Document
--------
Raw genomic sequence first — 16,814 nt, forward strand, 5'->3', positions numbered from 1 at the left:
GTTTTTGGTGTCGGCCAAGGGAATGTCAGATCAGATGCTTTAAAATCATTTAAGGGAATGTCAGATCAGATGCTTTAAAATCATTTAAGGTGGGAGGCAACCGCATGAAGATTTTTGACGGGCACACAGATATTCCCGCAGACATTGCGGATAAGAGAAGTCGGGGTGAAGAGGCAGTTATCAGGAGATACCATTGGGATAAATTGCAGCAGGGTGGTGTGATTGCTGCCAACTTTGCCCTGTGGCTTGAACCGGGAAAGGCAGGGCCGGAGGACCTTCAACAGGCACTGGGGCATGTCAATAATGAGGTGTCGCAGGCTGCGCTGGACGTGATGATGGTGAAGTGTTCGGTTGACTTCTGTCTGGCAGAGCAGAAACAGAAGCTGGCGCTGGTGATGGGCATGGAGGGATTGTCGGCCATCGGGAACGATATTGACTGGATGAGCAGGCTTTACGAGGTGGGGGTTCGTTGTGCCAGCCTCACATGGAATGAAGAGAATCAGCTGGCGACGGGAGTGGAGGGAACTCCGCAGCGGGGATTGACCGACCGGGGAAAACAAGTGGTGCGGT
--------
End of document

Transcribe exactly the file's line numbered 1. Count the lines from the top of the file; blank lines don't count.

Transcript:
Raw genomic sequence first — 16,814 nt, forward strand, 5'->3', positions numbered from 1 at the left: